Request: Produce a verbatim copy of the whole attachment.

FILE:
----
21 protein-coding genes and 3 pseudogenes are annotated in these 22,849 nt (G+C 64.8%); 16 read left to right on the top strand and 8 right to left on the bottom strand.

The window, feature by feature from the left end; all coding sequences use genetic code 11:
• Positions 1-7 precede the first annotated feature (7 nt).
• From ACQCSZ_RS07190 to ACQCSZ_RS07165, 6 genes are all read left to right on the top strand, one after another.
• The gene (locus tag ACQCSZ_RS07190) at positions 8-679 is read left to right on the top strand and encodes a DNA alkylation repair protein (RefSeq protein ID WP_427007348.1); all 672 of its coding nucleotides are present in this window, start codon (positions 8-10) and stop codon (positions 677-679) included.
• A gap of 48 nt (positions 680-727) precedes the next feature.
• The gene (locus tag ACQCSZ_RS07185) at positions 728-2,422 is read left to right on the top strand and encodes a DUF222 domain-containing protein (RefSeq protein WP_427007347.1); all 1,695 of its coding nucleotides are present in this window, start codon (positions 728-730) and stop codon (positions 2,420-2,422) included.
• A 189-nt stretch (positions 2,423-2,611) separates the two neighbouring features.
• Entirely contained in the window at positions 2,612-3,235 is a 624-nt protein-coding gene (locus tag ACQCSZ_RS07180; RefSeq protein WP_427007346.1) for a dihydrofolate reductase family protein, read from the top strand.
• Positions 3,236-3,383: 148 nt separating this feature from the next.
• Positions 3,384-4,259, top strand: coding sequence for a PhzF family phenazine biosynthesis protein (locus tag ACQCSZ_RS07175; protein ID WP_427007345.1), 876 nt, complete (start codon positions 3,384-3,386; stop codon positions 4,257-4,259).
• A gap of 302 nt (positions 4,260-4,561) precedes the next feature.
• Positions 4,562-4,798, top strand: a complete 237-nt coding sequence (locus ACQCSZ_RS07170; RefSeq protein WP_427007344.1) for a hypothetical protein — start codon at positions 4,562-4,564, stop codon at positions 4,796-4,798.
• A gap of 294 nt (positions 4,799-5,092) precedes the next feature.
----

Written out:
21 protein-coding genes and 3 pseudogenes are annotated in these 22,849 nt (G+C 64.8%); 16 read left to right on the top strand and 8 right to left on the bottom strand.

The window, feature by feature from the left end; all coding sequences use genetic code 11:
• Positions 1-7 precede the first annotated feature (7 nt).
• From ACQCSZ_RS07190 to ACQCSZ_RS07165, 6 genes are all read left to right on the top strand, one after another.
• The gene (locus tag ACQCSZ_RS07190) at positions 8-679 is read left to right on the top strand and encodes a DNA alkylation repair protein (RefSeq protein ID WP_427007348.1); all 672 of its coding nucleotides are present in this window, start codon (positions 8-10) and stop codon (positions 677-679) included.
• A gap of 48 nt (positions 680-727) precedes the next feature.
• The gene (locus tag ACQCSZ_RS07185) at positions 728-2,422 is read left to right on the top strand and encodes a DUF222 domain-containing protein (RefSeq protein WP_427007347.1); all 1,695 of its coding nucleotides are present in this window, start codon (positions 728-730) and stop codon (positions 2,420-2,422) included.
• A 189-nt stretch (positions 2,423-2,611) separates the two neighbouring features.
• Entirely contained in the window at positions 2,612-3,235 is a 624-nt protein-coding gene (locus tag ACQCSZ_RS07180; RefSeq protein WP_427007346.1) for a dihydrofolate reductase family protein, read from the top strand.
• Positions 3,236-3,383: 148 nt separating this feature from the next.
• Positions 3,384-4,259, top strand: coding sequence for a PhzF family phenazine biosynthesis protein (locus tag ACQCSZ_RS07175; protein ID WP_427007345.1), 876 nt, complete (start codon positions 3,384-3,386; stop codon positions 4,257-4,259).
• A gap of 302 nt (positions 4,260-4,561) precedes the next feature.
• Positions 4,562-4,798, top strand: a complete 237-nt coding sequence (locus ACQCSZ_RS07170; RefSeq protein WP_427007344.1) for a hypothetical protein — start codon at positions 4,562-4,564, stop codon at positions 4,796-4,798.
• A gap of 294 nt (positions 4,799-5,092) precedes the next feature.